INDVLGENTIA AVGG IN CARTH. Septimius Severus and Africa.
One of the most popular issues of Septimius Severus, which implies an optimum combination of numismatic attractive and relative abundance - at least as far as denarius refers - is the one that carries the reverse INDVLGENTIA AVGG IN CARTH. We will dedicate this post to know it a little more.
In 197 AD, the Roman legions, headed by their emperor, the african Septimius Severus, crowned a successful campaign against the parthian empire with the capture and sacking of the enemy capital, Ctesifonte. Thanks to this great victory the Roman Empire regained control of the mesopotamian area, which had been very disputed since its first capture by Rome, in Trajan's time, eighty years ago.
Concluded the fighting, Septimius Severus would provisionally set aside the armor and would engage in extensive administrative work aimed at reorganizing the entire Roman East, which, of course, included framing the new Mesopotamian province within this political-economic framework. Four long years passed thus, at the end of which the emperor considered that his work had ended in Asia and decided to move to Egypt. It was in the early months of 202 when Septimius Severus entered the great city of Alexandria: the principal city of Roman Egypt and the second city of the time, only surpassed by Rome in number of inhabitants.
Old nineteenth-century engraving depicting the ruins of a bridge-aqueduct belonging to the system of bringing water to Carthage, whose construction was probably made thanks to the generosity of Septimius Severus.
During his stay in the great metropolis of the Nile, Septimius took several resolutions that affected the african area of the Empire. Among them we can highlight the demarcation of a new province: Numidia, whose territory until then belonged to the province of Africa. As a compensation to the affected province, Septimius provided with great largesse to its two main cities: Útica and the celebrated Carthage, capital of this province of Africa. The fact is that the emperor's generosity towards Carthage had to be especially prodigal to the point of being deserved of a monetary coinage by the Rome mint, which is none other than the one to which we have dedicated this entry. Let´s describe it below:
Obverse: SEVERVS PIVS AVG. Laureate bust of the emperor to right. Reverse: INDVLGENTIA AVGG. Dea Caelestis in elaborate headdress riding right on lion, holding thunderbolt and scepter; below, water gushing from rocks left. Legend IN CARTH in exergue.
Below we can see a couple of copies of these issues, the first in the name of Septimius Severus and the second in the name of Caracalla.
The translation of the legend on the reverse has no greater mystery: The Emperors' indulgence (generosity) (Avgg = Avgvstorvm) with Carthage. The reference to two emperors (Avgg) alludes to the young Antoninus "Caracalla": firstborn of Septimius Severus and his co-emperor since 198. Nor is it difficult to interpret the figure of the goddess Cibeles (named in this coin with one of its main appellatives: Dea Caelestis), the main protective deity of Carthage, nor the lion on which he rides: a well-known allegory of the province of Africa. Specifying a little more, it is believed that the model of the goddess Cibeles appearing in this coin was inspired by a statue of the goddess that stood on the central spine of the Circus Maximus of Rome.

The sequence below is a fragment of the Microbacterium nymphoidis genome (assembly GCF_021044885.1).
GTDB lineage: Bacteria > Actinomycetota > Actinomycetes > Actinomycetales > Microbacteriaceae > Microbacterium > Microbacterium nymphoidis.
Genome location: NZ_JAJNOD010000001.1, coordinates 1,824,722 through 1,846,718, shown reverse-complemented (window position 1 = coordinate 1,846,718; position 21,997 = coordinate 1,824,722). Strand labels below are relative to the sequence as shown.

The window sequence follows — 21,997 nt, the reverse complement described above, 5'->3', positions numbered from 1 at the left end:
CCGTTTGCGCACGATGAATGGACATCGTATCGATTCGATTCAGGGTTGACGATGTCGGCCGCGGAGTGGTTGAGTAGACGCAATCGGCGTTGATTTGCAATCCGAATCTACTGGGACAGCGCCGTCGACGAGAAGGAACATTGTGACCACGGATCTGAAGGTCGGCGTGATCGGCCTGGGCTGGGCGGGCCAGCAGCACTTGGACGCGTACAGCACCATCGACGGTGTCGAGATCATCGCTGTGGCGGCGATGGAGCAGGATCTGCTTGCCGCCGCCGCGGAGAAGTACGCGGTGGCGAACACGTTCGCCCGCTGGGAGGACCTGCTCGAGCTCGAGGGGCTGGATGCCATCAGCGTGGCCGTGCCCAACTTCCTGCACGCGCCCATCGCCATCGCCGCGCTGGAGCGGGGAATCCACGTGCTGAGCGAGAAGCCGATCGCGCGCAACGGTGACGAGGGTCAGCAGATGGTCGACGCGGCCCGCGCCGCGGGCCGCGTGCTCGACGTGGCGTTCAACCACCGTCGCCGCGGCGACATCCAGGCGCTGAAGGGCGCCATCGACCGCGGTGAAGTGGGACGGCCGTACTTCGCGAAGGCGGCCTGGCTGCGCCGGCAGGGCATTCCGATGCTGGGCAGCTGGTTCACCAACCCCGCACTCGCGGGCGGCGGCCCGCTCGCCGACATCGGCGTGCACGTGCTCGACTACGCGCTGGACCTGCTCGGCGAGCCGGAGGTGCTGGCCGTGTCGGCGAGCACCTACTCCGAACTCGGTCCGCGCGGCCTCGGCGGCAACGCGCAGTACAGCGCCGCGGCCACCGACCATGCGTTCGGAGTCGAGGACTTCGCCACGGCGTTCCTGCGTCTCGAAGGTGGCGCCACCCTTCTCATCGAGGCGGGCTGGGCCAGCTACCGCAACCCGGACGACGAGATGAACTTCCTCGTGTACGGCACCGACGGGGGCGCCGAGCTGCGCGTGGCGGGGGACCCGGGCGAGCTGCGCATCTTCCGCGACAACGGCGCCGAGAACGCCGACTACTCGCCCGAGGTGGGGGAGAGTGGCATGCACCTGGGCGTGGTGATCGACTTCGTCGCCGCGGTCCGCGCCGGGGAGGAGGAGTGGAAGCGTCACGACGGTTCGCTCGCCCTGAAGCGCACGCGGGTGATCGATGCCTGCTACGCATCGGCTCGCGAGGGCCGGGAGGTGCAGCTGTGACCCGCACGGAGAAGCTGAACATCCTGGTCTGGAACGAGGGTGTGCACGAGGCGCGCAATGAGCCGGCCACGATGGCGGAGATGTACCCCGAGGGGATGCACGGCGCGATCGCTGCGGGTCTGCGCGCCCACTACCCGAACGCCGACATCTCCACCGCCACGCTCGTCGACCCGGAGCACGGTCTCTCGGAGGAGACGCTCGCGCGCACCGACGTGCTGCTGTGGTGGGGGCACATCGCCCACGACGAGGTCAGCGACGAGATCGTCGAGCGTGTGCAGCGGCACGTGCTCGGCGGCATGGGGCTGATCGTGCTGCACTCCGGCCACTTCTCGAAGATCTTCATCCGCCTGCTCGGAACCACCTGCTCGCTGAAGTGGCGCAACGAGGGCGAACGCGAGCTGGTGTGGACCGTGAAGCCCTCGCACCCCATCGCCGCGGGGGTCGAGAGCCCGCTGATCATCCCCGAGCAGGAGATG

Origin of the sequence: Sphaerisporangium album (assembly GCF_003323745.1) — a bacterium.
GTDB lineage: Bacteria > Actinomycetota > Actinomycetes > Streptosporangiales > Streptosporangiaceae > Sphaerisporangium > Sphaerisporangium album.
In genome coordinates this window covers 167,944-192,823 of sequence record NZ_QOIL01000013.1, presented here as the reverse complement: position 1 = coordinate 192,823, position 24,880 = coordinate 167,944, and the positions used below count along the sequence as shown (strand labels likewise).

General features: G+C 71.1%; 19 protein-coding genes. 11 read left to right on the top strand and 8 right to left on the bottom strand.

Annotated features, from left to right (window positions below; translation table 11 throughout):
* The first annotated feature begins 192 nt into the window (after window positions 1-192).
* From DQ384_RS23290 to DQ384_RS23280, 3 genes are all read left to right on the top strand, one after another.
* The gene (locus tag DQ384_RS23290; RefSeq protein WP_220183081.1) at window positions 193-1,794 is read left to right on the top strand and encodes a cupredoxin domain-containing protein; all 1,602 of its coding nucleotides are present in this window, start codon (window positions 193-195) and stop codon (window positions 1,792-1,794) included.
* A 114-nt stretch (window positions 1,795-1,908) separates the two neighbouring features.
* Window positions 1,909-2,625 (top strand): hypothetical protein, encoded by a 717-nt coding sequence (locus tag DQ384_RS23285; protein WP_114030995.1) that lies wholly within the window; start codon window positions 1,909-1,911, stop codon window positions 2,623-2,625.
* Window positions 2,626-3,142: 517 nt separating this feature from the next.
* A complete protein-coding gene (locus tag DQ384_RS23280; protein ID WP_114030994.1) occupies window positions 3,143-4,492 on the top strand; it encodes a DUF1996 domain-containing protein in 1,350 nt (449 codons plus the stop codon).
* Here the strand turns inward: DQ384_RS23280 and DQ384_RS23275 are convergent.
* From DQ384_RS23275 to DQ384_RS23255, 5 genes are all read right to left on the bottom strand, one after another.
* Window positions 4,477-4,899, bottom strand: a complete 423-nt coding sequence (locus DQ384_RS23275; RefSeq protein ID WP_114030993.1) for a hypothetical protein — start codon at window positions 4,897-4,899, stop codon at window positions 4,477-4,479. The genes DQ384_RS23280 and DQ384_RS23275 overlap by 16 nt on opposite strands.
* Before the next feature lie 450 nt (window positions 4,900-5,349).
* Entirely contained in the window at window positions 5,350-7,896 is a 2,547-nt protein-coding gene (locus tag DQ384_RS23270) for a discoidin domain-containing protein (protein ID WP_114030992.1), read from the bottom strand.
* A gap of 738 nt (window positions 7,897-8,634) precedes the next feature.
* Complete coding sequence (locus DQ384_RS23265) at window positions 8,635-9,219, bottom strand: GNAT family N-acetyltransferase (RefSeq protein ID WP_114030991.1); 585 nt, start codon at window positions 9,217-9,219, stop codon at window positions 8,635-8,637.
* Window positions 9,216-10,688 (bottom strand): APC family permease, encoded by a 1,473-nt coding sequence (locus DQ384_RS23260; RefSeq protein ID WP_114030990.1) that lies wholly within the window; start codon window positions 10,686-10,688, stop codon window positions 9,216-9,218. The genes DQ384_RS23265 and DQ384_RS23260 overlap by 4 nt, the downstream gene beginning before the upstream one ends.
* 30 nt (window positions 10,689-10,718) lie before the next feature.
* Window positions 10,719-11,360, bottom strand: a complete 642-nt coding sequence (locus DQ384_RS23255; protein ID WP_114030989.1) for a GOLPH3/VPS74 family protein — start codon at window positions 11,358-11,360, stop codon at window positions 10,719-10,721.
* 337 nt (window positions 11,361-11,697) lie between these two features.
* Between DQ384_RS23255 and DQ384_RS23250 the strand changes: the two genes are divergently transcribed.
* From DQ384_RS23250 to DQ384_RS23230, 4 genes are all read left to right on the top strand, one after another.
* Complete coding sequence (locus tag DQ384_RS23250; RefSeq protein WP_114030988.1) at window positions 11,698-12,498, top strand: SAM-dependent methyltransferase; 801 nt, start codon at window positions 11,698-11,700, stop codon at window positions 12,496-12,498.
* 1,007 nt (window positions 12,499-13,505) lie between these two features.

The present coinage is dated by RIC IV in the second half of 203 or first half of 204: shortly after the return of Septimius Severus to Rome from Egypt. This type of reverse would also be coined in the name of Caracalla: at that time a 16 year old teenager as reflected in his issue. As for the propagandistic objective of these emissions, it is evident: to make known to the Roman world the imperial generosity towards the city of Carthage.
The known benefits received by Carthage from Septimius Severus and the young Caracalla were the concession of the Italic Right (Ius Italicum) - which exempted the city from much of the taxes to be paid - the right to organize a periodic festival and the construction of an odeon for musical performances. However some authors, based on the information provided by this issue, have suggested another benefit: the construction of a new aqueduct for the city. This thesis is based on the schematic presence of a stream of water flowing from a sort of boulder, just below the lion on which Cibeles rides. Considering that there are some precedents in the roman coinage where aqueducts of recent construction are represented in an approximately similar form, the severiano aqueduct hypothesis can be considered plausible.
Ruins of a elevated section of the aqueduct of Carthage
The city of Carthage, very grateful of the generosity of its emperor, adopted the nickname of Septimiana in year 202. Since then many centuries have passed, but the memory of those events is still alive in this issue that we have just discussed.